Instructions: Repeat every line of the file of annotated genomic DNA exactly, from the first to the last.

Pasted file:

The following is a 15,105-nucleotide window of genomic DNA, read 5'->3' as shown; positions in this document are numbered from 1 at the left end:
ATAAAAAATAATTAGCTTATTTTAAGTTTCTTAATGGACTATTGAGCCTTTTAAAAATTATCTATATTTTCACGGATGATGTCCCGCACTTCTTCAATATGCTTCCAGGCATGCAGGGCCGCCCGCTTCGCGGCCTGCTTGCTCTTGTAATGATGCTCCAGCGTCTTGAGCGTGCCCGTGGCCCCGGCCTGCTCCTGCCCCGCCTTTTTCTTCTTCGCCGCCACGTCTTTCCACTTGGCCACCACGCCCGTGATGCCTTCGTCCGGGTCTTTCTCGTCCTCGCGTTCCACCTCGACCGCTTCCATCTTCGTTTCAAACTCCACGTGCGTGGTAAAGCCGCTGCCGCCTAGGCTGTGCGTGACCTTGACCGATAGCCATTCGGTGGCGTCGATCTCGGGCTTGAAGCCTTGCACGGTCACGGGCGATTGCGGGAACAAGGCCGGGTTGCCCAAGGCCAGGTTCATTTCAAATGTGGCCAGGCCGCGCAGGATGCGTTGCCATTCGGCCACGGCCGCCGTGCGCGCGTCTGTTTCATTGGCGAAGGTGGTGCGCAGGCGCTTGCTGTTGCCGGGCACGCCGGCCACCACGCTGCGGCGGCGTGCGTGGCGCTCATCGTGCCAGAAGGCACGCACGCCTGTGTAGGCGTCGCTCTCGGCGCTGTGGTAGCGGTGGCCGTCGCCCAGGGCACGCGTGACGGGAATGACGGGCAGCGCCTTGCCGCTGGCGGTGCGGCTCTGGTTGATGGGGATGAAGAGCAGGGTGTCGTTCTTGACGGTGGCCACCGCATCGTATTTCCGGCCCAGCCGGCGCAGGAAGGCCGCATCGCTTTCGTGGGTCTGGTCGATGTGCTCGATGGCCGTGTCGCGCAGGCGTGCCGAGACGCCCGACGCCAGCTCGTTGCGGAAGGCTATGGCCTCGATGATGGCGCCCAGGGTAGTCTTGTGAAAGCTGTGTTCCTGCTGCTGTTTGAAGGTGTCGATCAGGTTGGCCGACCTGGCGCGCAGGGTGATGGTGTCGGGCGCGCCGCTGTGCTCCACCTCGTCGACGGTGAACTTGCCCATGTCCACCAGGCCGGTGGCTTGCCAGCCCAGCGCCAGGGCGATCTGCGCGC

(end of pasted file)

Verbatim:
The following is a 15,105-nucleotide window of genomic DNA, read 5'->3' as shown; positions in this document are numbered from 1 at the left end:
ATAAAAAATAATTAGCTTATTTTAAGTTTCTTAATGGACTATTGAGCCTTTTAAAAATTATCTATATTTTCACGGATGATGTCCCGCACTTCTTCAATATGCTTCCAGGCATGCAGGGCCGCCCGCTTCGCGGCCTGCTTGCTCTTGTAATGATGCTCCAGCGTCTTGAGCGTGCCCGTGGCCCCGGCCTGCTCCTGCCCCGCCTTTTTCTTCTTCGCCGCCACGTCTTTCCACTTGGCCACCACGCCCGTGATGCCTTCGTCCGGGTCTTTCTCGTCCTCGCGTTCCACCTCGACCGCTTCCATCTTCGTTTCAAACTCCACGTGCGTGGTAAAGCCGCTGCCGCCTAGGCTGTGCGTGACCTTGACCGATAGCCATTCGGTGGCGTCGATCTCGGGCTTGAAGCCTTGCACGGTCACGGGCGATTGCGGGAACAAGGCCGGGTTGCCCAAGGCCAGGTTCATTTCAAATGTGGCCAGGCCGCGCAGGATGCGTTGCCATTCGGCCACGGCCGCCGTGCGCGCGTCTGTTTCATTGGCGAAGGTGGTGCGCAGGCGCTTGCTGTTGCCGGGCACGCCGGCCACCACGCTGCGGCGGCGTGCGTGGCGCTCATCGTGCCAGAAGGCACGCACGCCTGTGTAGGCGTCGCTCTCGGCGCTGTGGTAGCGGTGGCCGTCGCCCAGGGCACGCGTGACGGGAATGACGGGCAGCGCCTTGCCGCTGGCGGTGCGGCTCTGGTTGATGGGGATGAAGAGCAGGGTGTCGTTCTTGACGGTGGCCACCGCATCGTATTTCCGGCCCAGCCGGCGCAGGAAGGCCGCATCGCTTTCGTGGGTCTGGTCGATGTGCTCGATGGCCGTGTCGCGCAGGCGTGCCGAGACGCCCGACGCCAGCTCGTTGCGGAAGGCTATGGCCTCGATGATGGCGCCCAGGGTAGTCTTGTGAAAGCTGTGTTCCTGCTGCTGTTTGAAGGTGTCGATCAGGTTGGCCGACCTGGCGCGCAGGGTGATGGTGTCGGGCGCGCCGCTGTGCTCCACCTCGTCGACGGTGAACTTGCCCATGTCCACCAGGCCGGTGGCTTGCCAGCCCAGCGCCAGGGCGATCTGCGCGC